Boy Scouts from Norwalk Troop 2 assemble in front of the shed they painted in upgrading the Norwalk Tree Farm site.
Fairfield County’s first municipal tree farm—incorporating a solar-powered irrigation system--has been established by the Norwalk Tree Alliance at the Fodor Farm community garden off Flax Hill Road and is to be officially dedicated Sept. 27 at 3:30 p.m. by Mayor Richard Moccia.
The public is invited for light refreshments to be served on-site.
A third-of-an-acre with fencing and a shed to store equipment has been allocated for the farm where native species trees are already being grown from saplings to be strategically planted on civic properties like parks and right-of-ways.
An $8,000 America the Beautiful grant from the Connecticut Department of Energy and Environmental Protection—intended for urban forestry activities driven by nonprofits like the Norwalk Tree Alliance—initially funded the farm.
Under the terms of the grant, the money is matched dollar-for-dollar by in-kind contributions of goods or services contributed by volunteers of the NTA and the City of Norwalk Recreation and Parks Department which administers the property.
Thirty boy scouts in Norwalk’s Troop 2 helped prepare the site as an Eagle Scout Project headed by David Rodriguez this past June, painting the shed, spreading mulch, removing invasive plants and digging an irrigation ditch.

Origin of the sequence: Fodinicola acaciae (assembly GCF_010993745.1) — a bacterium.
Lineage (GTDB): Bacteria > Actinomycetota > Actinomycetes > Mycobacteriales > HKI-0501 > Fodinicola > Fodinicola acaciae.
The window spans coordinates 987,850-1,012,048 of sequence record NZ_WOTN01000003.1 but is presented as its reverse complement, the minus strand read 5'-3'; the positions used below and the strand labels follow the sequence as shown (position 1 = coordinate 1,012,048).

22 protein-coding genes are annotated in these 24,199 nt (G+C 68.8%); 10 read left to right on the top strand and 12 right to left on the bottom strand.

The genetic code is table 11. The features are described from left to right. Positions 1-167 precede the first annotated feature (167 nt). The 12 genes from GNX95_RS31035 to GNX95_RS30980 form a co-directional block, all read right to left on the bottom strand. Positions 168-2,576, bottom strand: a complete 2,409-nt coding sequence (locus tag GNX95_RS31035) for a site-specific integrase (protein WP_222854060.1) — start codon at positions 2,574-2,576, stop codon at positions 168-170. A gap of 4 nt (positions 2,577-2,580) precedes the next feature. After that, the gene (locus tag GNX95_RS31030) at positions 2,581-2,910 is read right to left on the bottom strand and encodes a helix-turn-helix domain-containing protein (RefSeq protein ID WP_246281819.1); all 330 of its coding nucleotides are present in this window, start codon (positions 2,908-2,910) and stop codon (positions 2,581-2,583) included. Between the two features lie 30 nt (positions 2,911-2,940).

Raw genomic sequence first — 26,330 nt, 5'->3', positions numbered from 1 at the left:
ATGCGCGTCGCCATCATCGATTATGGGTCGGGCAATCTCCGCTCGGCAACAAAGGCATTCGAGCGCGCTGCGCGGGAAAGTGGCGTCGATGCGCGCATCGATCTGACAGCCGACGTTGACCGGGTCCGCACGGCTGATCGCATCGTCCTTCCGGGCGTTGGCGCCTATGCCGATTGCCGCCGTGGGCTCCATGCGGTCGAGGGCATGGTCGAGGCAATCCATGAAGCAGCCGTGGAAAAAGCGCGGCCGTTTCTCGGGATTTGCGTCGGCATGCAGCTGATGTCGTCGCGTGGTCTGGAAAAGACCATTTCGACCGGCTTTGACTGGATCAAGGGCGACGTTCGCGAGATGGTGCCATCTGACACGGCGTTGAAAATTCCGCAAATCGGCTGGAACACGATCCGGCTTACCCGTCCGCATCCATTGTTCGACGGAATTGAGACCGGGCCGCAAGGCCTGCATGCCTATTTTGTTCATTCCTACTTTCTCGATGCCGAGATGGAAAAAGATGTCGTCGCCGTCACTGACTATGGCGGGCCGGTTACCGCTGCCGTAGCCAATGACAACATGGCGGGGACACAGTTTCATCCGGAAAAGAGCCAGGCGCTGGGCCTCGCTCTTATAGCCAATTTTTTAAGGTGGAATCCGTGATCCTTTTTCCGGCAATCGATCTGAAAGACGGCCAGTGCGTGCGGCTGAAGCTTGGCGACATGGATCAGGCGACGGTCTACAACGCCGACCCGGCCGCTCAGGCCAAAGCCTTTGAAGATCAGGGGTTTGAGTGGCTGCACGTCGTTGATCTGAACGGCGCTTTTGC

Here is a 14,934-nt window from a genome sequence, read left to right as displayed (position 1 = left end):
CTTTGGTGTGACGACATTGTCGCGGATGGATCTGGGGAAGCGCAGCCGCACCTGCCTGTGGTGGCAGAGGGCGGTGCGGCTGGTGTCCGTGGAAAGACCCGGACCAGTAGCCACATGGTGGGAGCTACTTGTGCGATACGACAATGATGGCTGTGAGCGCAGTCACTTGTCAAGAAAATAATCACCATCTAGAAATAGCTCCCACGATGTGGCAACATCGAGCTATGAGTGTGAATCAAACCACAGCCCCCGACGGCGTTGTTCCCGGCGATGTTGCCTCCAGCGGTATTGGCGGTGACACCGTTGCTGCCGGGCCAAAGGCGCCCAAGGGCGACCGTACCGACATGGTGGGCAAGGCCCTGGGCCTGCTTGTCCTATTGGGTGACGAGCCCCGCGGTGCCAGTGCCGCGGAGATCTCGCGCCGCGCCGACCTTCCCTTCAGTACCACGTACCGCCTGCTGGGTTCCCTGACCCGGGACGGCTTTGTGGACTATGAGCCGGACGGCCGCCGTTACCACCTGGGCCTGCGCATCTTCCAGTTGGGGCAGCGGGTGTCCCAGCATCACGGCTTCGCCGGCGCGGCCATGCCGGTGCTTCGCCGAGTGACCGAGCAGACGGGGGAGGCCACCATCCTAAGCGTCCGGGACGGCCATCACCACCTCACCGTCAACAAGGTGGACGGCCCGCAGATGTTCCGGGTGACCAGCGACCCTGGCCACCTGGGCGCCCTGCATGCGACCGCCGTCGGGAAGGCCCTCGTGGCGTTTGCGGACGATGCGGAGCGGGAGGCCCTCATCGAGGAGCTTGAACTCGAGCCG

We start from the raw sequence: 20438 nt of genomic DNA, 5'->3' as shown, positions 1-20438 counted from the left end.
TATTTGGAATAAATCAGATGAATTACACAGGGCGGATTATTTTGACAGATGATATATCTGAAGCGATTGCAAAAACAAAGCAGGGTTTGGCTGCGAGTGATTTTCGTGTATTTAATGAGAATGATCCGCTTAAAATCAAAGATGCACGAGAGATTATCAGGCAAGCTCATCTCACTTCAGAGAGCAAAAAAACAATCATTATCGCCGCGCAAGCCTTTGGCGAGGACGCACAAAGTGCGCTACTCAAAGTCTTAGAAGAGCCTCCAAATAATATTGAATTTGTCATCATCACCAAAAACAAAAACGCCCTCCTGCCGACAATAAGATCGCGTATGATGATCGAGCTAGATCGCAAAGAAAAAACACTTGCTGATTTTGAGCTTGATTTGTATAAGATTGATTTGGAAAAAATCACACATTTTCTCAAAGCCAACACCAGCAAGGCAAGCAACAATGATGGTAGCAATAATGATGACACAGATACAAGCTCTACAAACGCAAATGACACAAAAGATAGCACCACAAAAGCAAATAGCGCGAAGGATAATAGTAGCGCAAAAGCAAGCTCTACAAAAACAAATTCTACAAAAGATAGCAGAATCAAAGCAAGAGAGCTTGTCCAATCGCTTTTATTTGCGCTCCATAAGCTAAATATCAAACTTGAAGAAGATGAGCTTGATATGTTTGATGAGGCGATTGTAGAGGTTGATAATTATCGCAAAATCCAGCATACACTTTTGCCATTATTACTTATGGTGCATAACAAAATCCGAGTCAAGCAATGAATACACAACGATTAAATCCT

The technology of solar irrigation was adapted by the NTA’s president Dan Landau to develop an environmental-friendly process to water the trees at appropriate intervals. As components, the system utilizes solar panels with a timer, pump and moisture sensor.
Landau said the farm offers Norwalk’s residents and students opportunities for Volunteerism, particularly students at the city’s two high schools who might need community service hours for admission to colleges and universities.
The NTA was established in 2002. Support for Arbor Day and initiatives like an annual tree festival, a notable tree inventory and the Rosa Parks Arboretum have helped to give Norwalk recognition as Tree City USA for nine consecutive years.
Only 19 of Connecticut’s 169 municipalities qualified for the award in 2013. Trees:
Trees are a way of showing we believe in tomorrow, the ultimate symbol of a healthy ecosystem.
They are a vital and renewable natural resource that contributes to the economy, protects the environment and enriches the quality of life.
They enhance the outdoor ambience.
They anchor the urban ecology and landscape.
They knit together the social fabric of neighborhoods, beautifying the landscape with their foliage and stateliness.
They demonstrably increase property values and provide energy savings.
They add to public revenue, attracting businesses and visitors.
They filter impurities from the air.
They provide shade.
They improve storm water management, helping to prevent soil erosion and flooding.
They yield fruit for humans and sustenance for birds and wildlife.
They define property lines.
They serve as fences and provide windbreaks.
And they serve as memorials and monuments.